- Associated Press - Wednesday, January 18, 2017

LOUISVILLE, Ky. (AP) - Jerry Abramson, the former longtime mayor of Louisville who also served as Kentucky’s lieutenant governor, is returning home to take a job at Bellarmine University after working in President Barack Obama’s administration.

The school announced Wednesday that Abramson will be an executive in residence, teaching courses on leadership and civics and serving as a guest lecturer in other classes. He’ll assume another key role - developing and directing a new institute for local government leadership with the goal of training local officials nationwide.

Abramson, a former president of the U.S. Conference of Mayors, also will develop seminars for elected officials on Bellarmine’s campus, the school said.

Abramson will begin his duties on the Louisville campus next week, the school said. He previously served as an executive in residence at Bellarmine in 2011, before he was elected lieutenant governor.

“I’m excited to return to Louisville and be back on a college campus, working directly with young people,” Abramson said in a release from the school. “I’m looking forward to bringing my experience in local, state and federal government to Bellarmine’s students, and helping local governments across the nation innovate and better serve their communities through a new institute that I’m developing.”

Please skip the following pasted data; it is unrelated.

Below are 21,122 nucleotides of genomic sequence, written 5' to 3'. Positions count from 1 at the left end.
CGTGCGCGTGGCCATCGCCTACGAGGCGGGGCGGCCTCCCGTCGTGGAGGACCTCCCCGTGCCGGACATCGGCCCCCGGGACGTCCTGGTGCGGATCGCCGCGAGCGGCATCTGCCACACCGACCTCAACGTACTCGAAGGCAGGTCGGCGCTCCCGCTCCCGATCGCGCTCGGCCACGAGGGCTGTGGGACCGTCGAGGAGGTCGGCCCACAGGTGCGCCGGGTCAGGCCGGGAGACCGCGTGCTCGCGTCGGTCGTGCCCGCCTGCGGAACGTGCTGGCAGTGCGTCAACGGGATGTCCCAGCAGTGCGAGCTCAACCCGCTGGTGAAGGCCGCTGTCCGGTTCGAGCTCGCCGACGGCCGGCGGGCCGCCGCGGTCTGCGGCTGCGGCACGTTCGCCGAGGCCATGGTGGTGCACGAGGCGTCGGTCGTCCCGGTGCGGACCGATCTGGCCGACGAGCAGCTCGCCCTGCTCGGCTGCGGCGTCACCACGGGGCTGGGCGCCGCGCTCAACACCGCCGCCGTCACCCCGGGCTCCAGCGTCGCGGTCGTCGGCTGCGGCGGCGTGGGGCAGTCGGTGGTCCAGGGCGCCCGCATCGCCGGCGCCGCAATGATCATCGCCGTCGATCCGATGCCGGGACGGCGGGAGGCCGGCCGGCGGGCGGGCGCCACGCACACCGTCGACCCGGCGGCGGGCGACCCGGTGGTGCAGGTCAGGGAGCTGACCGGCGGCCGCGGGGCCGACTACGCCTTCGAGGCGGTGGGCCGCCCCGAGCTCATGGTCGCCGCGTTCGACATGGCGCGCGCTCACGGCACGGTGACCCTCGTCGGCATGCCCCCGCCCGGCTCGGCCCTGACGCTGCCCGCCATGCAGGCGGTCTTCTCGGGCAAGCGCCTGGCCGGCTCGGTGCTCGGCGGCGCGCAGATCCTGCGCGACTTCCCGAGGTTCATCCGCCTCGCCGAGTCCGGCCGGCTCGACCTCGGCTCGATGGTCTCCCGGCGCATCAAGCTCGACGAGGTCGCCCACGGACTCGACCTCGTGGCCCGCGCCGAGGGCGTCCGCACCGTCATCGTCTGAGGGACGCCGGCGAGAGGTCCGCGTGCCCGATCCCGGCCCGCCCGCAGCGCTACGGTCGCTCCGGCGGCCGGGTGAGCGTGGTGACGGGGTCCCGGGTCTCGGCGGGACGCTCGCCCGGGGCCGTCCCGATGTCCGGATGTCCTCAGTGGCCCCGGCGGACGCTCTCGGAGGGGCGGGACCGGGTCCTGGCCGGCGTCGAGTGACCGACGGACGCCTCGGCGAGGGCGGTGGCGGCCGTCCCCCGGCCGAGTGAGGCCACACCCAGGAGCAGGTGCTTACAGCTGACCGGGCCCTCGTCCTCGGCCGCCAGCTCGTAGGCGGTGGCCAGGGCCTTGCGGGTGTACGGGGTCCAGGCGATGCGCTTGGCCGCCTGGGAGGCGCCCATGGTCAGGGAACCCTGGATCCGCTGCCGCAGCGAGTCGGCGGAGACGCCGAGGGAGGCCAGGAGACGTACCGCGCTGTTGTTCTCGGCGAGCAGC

Bellarmine’s interim president, Doris Tegart, praised Abramson as “one of the most dynamic and energetic public servants in our city, commonwealth and nation … He will be a remarkable asset for Bellarmine’s students, with his deep understanding of public policy issues.”

Abramson was a popular fixture in Louisville government for decades, first as a city alderman and then as mayor of the state’s largest city. He served as mayor from 1986 to 1999. He returned for another stint, from 2003 to 2010, as mayor of Louisville’s consolidated local government.

Abramson took on a statewide role as Kentucky’s lieutenant governor from 2011 to 2014 during most of Democrat Steve Beshear’s second term as governor. Abramson left Beshear’s administration when Obama chose him for the job as his director of intergovernmental affairs. In that role, he served as the Democratic president’s liaison to state and local governments.

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